Mathematician, physicist, astronomer, politician, Francois Arago was born on 26 February 1786, in Estagel, Roussillon France, where his father was the mayor. He showed an early flair for mathematics when he was in the top five students in the 1803 intake to the Paris École Polytechnique. There he met Poisson, first as a teacher and then as a friend.
In 1805, Poisson asked Arago to complete the meridian arc measurements in order to determine the exact length of a metre. In addition, he was to use a pendulum to measure the force of gravity at certain points to be able to estimate more accurately the shape of the earth.
By 1808 he and his assistant Biot were in Mallorca, although the latter returned Paris once they had determined the latitude of Formentera, the southernmost point of their survey. A wall or two is all that remains of an observatory they built on Mola de s’Esclop (Galatzó) in the Tramuntana Range. Fires were lit there and Formentera and the summit of Camp Vell in Ibiza to measure the triangulation To measure the triangulation formed between there, Formentera and the summit of Camp Vell in Ibiza, fires were lit on the different peaks and the distances measures with very powerful lenses. When the French entered Spain, the unrest extended to Mallorca and the local inhabitants were quick to assume Arago was a French spy, lighting the bonfires to signal the enemy.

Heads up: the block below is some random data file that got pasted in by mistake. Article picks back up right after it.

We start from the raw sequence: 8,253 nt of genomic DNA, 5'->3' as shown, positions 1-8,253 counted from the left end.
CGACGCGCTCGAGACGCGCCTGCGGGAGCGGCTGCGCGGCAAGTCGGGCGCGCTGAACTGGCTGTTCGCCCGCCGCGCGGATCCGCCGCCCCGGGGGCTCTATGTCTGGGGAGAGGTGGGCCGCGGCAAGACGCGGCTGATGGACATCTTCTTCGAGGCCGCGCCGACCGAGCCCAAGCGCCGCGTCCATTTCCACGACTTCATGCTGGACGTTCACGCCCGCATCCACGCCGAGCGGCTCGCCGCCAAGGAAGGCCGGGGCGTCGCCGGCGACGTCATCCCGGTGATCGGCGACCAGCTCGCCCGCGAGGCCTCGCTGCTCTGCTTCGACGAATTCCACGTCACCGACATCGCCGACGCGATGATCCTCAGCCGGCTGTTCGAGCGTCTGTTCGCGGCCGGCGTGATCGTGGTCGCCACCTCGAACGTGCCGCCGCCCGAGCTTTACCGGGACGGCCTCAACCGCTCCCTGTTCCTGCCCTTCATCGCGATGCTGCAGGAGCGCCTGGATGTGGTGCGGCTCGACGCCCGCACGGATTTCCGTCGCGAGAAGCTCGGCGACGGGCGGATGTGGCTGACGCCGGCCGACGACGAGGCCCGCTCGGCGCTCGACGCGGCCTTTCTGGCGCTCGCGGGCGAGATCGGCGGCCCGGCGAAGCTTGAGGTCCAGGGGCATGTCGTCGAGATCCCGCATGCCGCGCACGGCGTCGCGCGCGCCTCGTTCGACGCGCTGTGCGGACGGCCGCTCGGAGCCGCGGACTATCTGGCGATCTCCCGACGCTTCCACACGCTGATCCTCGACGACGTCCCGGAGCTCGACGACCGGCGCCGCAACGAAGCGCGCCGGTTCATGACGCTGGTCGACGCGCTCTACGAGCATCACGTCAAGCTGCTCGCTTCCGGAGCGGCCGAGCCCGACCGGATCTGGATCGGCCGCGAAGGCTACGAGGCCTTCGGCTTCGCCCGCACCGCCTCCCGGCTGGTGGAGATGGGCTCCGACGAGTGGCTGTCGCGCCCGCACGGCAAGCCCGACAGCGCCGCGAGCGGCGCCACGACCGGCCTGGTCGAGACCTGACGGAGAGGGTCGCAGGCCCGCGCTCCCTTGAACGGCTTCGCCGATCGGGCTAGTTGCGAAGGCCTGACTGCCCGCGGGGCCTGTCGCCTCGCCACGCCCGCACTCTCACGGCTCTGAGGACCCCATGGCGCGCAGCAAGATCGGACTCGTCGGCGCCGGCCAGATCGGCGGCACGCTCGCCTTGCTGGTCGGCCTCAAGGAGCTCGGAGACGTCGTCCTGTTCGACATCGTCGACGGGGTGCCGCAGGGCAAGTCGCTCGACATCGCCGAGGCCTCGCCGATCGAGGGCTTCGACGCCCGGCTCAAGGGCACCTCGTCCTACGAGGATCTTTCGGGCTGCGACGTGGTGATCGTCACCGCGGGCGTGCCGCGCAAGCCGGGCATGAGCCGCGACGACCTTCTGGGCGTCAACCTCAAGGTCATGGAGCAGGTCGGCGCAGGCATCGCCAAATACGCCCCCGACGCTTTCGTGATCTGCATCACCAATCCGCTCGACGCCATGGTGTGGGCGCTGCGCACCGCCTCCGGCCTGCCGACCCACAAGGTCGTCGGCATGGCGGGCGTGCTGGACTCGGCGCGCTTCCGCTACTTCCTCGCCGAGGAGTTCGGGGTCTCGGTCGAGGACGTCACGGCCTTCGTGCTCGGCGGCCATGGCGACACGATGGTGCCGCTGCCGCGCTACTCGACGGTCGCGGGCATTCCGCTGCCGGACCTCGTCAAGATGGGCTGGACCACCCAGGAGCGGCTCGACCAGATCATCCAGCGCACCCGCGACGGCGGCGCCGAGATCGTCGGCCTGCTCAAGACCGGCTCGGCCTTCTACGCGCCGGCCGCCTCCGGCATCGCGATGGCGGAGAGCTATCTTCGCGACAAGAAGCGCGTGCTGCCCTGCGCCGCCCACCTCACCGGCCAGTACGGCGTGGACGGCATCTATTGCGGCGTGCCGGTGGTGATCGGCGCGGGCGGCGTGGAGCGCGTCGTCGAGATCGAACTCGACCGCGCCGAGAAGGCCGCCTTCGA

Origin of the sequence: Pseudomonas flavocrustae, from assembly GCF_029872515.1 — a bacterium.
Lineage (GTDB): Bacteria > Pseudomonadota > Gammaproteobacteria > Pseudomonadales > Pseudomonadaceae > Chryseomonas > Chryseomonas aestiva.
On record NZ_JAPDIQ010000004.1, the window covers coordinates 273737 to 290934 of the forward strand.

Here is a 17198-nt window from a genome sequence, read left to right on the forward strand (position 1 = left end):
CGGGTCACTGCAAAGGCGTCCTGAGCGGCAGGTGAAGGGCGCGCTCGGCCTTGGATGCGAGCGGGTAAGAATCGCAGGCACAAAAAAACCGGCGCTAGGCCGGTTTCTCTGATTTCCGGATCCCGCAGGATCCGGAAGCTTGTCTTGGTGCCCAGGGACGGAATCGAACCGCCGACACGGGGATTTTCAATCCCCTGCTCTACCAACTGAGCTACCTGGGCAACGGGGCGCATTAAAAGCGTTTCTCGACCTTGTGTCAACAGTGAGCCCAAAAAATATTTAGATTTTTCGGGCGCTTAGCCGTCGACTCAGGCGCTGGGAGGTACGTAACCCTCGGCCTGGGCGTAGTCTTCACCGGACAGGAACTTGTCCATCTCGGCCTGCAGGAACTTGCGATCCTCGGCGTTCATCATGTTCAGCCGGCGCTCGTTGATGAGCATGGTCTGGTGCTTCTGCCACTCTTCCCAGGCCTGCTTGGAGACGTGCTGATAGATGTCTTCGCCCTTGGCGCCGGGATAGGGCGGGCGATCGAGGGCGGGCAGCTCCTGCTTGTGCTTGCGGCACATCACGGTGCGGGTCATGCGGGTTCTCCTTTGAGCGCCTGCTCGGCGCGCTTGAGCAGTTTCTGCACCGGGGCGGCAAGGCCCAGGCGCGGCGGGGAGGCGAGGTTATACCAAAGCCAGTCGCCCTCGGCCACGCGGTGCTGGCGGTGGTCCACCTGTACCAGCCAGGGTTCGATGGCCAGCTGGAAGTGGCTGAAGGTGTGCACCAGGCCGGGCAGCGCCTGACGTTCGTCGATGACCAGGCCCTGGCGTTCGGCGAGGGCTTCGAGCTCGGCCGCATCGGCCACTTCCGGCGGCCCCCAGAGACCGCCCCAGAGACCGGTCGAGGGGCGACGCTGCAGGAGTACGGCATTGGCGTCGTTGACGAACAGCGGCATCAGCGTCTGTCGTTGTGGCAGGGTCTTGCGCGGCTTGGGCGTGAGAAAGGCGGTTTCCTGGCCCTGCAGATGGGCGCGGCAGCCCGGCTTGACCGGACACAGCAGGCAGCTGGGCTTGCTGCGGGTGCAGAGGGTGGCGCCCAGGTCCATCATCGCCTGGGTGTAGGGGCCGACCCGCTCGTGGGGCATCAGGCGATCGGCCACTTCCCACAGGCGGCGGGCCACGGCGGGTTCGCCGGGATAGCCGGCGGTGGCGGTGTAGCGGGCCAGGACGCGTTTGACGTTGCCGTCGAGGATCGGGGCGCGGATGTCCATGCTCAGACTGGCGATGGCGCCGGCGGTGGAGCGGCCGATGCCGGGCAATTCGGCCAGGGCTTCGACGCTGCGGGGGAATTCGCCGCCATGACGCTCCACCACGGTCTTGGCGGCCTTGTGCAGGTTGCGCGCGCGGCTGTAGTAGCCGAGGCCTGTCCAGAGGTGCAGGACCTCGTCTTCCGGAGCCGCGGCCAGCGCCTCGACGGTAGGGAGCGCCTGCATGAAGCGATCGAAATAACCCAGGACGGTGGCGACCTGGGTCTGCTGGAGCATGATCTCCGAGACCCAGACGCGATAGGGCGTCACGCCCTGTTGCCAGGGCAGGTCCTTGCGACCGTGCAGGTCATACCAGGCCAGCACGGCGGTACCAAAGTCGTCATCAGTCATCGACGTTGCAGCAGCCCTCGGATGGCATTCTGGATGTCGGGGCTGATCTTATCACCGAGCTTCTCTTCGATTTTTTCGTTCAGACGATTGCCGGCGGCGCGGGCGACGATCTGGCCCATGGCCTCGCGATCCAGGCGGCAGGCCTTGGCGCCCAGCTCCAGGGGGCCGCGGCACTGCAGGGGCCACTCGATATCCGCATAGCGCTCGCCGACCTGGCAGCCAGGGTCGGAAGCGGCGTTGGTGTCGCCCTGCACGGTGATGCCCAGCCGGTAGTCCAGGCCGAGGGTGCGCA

He was imprisoned in Bellver Castle and remained there for two months until July 1808 when he was able to escape by fishing boat. He landed in Algiers where the French consul supplied him with a forged Austrian passport and he set off by boat for Marseilles. Within sight of the port, his boat was boarded by a Spanish corsair and he was imprisoned in Roses where he was soon recognised by the authorities and put on a boat for Marseilles.